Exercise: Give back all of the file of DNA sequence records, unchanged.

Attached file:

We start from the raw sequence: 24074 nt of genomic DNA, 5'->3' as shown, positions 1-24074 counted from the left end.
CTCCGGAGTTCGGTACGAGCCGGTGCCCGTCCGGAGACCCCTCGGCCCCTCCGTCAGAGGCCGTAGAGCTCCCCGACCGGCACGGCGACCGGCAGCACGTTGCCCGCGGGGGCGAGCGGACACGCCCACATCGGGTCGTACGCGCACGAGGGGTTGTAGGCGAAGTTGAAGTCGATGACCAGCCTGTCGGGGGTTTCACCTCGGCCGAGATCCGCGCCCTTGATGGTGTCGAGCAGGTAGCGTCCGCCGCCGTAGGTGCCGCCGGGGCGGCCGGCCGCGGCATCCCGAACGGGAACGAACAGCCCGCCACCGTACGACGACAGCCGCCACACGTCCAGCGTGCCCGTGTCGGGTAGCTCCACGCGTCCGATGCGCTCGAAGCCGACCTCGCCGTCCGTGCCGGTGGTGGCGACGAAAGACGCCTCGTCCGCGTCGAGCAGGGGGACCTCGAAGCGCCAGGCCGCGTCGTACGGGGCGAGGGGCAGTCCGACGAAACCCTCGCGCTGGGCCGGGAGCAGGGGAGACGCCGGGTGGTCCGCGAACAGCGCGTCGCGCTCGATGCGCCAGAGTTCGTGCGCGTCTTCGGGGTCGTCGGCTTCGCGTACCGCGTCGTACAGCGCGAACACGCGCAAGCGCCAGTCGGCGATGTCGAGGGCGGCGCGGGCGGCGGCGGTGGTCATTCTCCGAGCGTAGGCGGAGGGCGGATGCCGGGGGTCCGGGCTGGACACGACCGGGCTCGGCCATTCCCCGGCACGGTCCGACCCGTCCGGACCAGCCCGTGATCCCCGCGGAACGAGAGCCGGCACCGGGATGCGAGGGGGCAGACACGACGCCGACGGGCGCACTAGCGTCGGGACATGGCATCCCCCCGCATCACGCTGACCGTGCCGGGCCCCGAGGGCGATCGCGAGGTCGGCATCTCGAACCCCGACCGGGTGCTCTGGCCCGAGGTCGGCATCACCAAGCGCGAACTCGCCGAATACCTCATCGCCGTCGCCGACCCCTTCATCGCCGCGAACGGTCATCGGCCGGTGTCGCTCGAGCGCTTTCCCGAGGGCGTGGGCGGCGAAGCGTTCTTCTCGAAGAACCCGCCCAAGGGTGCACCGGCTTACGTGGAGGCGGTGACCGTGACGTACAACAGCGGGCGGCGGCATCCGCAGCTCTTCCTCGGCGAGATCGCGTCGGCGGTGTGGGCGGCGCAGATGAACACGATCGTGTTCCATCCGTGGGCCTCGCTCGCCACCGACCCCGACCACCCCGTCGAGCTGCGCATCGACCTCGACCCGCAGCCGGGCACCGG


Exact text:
We start from the raw sequence: 24074 nt of genomic DNA, 5'->3' as shown, positions 1-24074 counted from the left end.
CTCCGGAGTTCGGTACGAGCCGGTGCCCGTCCGGAGACCCCTCGGCCCCTCCGTCAGAGGCCGTAGAGCTCCCCGACCGGCACGGCGACCGGCAGCACGTTGCCCGCGGGGGCGAGCGGACACGCCCACATCGGGTCGTACGCGCACGAGGGGTTGTAGGCGAAGTTGAAGTCGATGACCAGCCTGTCGGGGGTTTCACCTCGGCCGAGATCCGCGCCCTTGATGGTGTCGAGCAGGTAGCGTCCGCCGCCGTAGGTGCCGCCGGGGCGGCCGGCCGCGGCATCCCGAACGGGAACGAACAGCCCGCCACCGTACGACGACAGCCGCCACACGTCCAGCGTGCCCGTGTCGGGTAGCTCCACGCGTCCGATGCGCTCGAAGCCGACCTCGCCGTCCGTGCCGGTGGTGGCGACGAAAGACGCCTCGTCCGCGTCGAGCAGGGGGACCTCGAAGCGCCAGGCCGCGTCGTACGGGGCGAGGGGCAGTCCGACGAAACCCTCGCGCTGGGCCGGGAGCAGGGGAGACGCCGGGTGGTCCGCGAACAGCGCGTCGCGCTCGATGCGCCAGAGTTCGTGCGCGTCTTCGGGGTCGTCGGCTTCGCGTACCGCGTCGTACAGCGCGAACACGCGCAAGCGCCAGTCGGCGATGTCGAGGGCGGCGCGGGCGGCGGCGGTGGTCATTCTCCGAGCGTAGGCGGAGGGCGGATGCCGGGGGTCCGGGCTGGACACGACCGGGCTCGGCCATTCCCCGGCACGGTCCGACCCGTCCGGACCAGCCCGTGATCCCCGCGGAACGAGAGCCGGCACCGGGATGCGAGGGGGCAGACACGACGCCGACGGGCGCACTAGCGTCGGGACATGGCATCCCCCCGCATCACGCTGACCGTGCCGGGCCCCGAGGGCGATCGCGAGGTCGGCATCTCGAACCCCGACCGGGTGCTCTGGCCCGAGGTCGGCATCACCAAGCGCGAACTCGCCGAATACCTCATCGCCGTCGCCGACCCCTTCATCGCCGCGAACGGTCATCGGCCGGTGTCGCTCGAGCGCTTTCCCGAGGGCGTGGGCGGCGAAGCGTTCTTCTCGAAGAACCCGCCCAAGGGTGCACCGGCTTACGTGGAGGCGGTGACCGTGACGTACAACAGCGGGCGGCGGCATCCGCAGCTCTTCCTCGGCGAGATCGCGTCGGCGGTGTGGGCGGCGCAGATGAACACGATCGTGTTCCATCCGTGGGCCTCGCTCGCCACCGACCCCGACCACCCCGTCGAGCTGCGCATCGACCTCGACCCGCAGCCGGGCACCGG